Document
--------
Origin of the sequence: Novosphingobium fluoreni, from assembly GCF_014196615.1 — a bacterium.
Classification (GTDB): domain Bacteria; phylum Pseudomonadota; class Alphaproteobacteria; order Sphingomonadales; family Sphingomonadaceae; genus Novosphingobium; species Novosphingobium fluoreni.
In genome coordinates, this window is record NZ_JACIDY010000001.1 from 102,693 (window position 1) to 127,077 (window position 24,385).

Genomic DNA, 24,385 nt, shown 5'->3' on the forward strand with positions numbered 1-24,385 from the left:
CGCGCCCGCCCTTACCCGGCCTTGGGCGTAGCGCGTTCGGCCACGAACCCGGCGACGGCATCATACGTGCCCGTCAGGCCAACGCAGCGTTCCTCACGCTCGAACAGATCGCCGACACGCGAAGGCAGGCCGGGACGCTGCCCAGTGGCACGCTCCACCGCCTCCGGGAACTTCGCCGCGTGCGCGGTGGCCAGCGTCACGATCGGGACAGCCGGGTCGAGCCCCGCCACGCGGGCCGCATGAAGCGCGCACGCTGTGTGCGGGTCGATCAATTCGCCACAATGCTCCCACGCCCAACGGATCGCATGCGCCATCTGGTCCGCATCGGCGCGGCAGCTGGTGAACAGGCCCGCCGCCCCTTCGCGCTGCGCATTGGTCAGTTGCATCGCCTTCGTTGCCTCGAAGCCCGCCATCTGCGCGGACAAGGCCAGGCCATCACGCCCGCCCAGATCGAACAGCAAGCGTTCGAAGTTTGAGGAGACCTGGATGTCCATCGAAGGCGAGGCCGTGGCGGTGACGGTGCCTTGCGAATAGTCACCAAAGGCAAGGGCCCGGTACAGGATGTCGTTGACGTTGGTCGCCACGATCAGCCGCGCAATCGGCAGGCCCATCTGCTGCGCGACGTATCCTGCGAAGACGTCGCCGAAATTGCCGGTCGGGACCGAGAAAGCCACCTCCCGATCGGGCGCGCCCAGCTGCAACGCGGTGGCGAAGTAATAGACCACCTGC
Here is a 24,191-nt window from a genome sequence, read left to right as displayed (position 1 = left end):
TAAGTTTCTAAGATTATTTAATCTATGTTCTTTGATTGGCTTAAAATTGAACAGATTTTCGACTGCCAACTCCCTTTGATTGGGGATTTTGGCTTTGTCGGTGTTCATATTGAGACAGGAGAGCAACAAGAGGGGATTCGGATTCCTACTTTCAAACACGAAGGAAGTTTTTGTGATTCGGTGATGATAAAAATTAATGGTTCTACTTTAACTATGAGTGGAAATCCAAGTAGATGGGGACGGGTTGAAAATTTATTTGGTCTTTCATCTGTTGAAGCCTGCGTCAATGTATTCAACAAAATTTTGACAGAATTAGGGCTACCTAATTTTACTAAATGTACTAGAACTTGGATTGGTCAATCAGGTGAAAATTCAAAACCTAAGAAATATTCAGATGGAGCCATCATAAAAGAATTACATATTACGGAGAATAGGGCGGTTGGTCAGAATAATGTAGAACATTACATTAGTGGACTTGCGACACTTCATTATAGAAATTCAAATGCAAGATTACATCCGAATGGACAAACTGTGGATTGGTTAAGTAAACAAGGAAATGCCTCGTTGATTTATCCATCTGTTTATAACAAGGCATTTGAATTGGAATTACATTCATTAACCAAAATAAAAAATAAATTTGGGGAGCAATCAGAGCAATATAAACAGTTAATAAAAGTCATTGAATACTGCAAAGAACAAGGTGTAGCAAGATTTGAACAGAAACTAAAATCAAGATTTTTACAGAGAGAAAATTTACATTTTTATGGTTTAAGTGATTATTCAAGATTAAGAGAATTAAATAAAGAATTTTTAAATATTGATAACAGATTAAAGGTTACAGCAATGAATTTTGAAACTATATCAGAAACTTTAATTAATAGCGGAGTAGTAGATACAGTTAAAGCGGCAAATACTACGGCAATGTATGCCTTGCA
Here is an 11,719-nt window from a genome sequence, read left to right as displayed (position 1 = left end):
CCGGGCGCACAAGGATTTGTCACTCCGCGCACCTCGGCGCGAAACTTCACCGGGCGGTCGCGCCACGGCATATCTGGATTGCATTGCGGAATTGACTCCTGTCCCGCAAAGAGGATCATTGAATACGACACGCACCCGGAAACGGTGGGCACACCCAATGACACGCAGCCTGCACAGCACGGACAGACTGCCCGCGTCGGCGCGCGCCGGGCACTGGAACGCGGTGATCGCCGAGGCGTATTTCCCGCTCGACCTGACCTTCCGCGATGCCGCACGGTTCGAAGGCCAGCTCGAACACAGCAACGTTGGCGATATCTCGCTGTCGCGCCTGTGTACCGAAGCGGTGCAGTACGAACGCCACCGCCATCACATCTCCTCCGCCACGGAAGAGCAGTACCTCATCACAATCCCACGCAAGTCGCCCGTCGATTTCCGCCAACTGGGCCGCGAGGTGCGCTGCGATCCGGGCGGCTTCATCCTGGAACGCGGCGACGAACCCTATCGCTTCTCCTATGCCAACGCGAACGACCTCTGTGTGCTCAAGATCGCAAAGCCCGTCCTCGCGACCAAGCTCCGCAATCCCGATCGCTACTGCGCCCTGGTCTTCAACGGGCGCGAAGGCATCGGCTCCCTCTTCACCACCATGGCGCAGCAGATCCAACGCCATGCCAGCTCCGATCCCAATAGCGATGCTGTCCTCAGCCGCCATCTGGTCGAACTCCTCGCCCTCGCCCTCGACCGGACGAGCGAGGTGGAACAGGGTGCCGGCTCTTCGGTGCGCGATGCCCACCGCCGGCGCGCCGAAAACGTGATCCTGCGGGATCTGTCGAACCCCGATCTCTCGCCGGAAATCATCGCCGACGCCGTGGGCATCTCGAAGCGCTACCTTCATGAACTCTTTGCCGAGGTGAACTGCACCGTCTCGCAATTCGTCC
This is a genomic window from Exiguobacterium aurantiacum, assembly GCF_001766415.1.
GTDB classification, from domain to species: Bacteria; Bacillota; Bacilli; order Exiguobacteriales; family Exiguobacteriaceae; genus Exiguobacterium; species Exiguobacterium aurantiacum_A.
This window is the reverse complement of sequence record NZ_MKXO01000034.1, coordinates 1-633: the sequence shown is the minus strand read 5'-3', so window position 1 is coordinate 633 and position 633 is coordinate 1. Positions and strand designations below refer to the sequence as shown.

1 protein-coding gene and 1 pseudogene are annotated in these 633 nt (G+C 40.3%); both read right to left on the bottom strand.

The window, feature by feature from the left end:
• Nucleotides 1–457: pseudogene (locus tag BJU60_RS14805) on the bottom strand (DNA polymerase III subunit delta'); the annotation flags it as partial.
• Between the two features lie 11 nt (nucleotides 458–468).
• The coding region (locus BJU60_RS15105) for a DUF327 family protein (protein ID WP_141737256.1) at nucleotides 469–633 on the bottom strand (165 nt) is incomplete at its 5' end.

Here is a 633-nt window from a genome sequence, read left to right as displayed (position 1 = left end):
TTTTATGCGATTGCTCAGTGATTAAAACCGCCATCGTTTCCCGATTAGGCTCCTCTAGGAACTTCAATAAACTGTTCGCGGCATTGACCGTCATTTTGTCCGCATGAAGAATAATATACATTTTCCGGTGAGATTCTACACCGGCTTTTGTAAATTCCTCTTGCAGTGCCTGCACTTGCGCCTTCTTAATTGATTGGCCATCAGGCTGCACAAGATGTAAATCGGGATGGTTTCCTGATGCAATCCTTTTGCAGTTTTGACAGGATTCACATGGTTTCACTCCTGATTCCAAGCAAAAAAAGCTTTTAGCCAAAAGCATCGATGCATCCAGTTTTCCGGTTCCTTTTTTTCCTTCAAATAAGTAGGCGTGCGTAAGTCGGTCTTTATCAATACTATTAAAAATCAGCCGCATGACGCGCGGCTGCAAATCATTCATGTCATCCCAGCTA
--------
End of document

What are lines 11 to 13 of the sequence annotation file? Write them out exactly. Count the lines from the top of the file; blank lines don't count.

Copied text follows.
GTDB classification, from domain to species: Bacteria; Bacillota; Bacilli; order Exiguobacteriales; family Exiguobacteriaceae; genus Exiguobacterium; species Exiguobacterium aurantiacum_A.
This window is the reverse complement of sequence record NZ_MKXO01000034.1, coordinates 1-633: the sequence shown is the minus strand read 5'-3', so window position 1 is coordinate 633 and position 633 is coordinate 1. Positions and strand designations below refer to the sequence as shown.

1 protein-coding gene and 1 pseudogene are annotated in these 633 nt (G+C 40.3%); both read right to left on the bottom strand.